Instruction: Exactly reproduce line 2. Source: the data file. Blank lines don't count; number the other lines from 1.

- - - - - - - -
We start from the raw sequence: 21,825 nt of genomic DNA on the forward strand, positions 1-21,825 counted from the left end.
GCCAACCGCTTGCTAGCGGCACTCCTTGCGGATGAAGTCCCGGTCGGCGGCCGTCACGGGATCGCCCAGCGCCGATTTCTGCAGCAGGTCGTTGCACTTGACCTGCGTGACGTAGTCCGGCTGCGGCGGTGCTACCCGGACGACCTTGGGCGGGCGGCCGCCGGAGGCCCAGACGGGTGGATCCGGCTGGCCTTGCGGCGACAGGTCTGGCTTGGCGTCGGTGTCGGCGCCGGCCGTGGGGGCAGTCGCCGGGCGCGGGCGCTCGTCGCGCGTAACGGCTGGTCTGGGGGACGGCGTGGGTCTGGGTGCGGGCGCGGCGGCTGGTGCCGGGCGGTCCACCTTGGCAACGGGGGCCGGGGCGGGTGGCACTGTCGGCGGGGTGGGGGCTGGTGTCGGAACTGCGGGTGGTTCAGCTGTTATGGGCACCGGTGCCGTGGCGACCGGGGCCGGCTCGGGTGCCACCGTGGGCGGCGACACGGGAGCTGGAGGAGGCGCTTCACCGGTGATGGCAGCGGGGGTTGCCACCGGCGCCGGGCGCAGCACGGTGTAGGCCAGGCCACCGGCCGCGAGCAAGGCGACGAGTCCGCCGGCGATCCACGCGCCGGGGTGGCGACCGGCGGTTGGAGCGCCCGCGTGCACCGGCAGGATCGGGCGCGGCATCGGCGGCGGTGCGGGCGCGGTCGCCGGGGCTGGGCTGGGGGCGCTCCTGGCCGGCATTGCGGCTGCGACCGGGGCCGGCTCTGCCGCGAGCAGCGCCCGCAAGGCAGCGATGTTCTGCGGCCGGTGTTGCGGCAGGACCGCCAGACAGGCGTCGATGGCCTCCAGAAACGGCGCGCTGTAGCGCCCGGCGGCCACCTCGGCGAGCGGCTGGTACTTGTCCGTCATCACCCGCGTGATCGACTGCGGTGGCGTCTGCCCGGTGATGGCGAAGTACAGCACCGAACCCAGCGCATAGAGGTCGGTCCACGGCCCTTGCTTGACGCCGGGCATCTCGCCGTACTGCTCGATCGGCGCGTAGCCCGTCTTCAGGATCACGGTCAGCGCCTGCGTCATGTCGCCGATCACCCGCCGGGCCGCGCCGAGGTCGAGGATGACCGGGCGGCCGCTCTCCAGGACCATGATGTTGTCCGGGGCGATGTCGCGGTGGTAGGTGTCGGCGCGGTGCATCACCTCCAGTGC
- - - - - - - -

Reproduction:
GCCAACCGCTTGCTAGCGGCACTCCTTGCGGATGAAGTCCCGGTCGGCGGCCGTCACGGGATCGCCCAGCGCCGATTTCTGCAGCAGGTCGTTGCACTTGACCTGCGTGACGTAGTCCGGCTGCGGCGGTGCTACCCGGACGACCTTGGGCGGGCGGCCGCCGGAGGCCCAGACGGGTGGATCCGGCTGGCCTTGCGGCGACAGGTCTGGCTTGGCGTCGGTGTCGGCGCCGGCCGTGGGGGCAGTCGCCGGGCGCGGGCGCTCGTCGCGCGTAACGGCTGGTCTGGGGGACGGCGTGGGTCTGGGTGCGGGCGCGGCGGCTGGTGCCGGGCGGTCCACCTTGGCAACGGGGGCCGGGGCGGGTGGCACTGTCGGCGGGGTGGGGGCTGGTGTCGGAACTGCGGGTGGTTCAGCTGTTATGGGCACCGGTGCCGTGGCGACCGGGGCCGGCTCGGGTGCCACCGTGGGCGGCGACACGGGAGCTGGAGGAGGCGCTTCACCGGTGATGGCAGCGGGGGTTGCCACCGGCGCCGGGCGCAGCACGGTGTAGGCCAGGCCACCGGCCGCGAGCAAGGCGACGAGTCCGCCGGCGATCCACGCGCCGGGGTGGCGACCGGCGGTTGGAGCGCCCGCGTGCACCGGCAGGATCGGGCGCGGCATCGGCGGCGGTGCGGGCGCGGTCGCCGGGGCTGGGCTGGGGGCGCTCCTGGCCGGCATTGCGGCTGCGACCGGGGCCGGCTCTGCCGCGAGCAGCGCCCGCAAGGCAGCGATGTTCTGCGGCCGGTGTTGCGGCAGGACCGCCAGACAGGCGTCGATGGCCTCCAGAAACGGCGCGCTGTAGCGCCCGGCGGCCACCTCGGCGAGCGGCTGGTACTTGTCCGTCATCACCCGCGTGATCGACTGCGGTGGCGTCTGCCCGGTGATGGCGAAGTACAGCACCGAACCCAGCGCATAGAGGTCGGTCCACGGCCCTTGCTTGACGCCGGGCATCTCGCCGTACTGCTCGATCGGCGCGTAGCCCGTCTTCAGGATCACGGTCAGCGCCTGCGTCATGTCGCCGATCACCCGCCGGGCCGCGCCGAGGTCGAGGATGACCGGGCGGCCGCTCTCCAGGACCATGATGTTGTCCGGGGCGATGTCGCGGTGGTAGGTGTCGGCGCGGTGCATCACCTCCAGTGC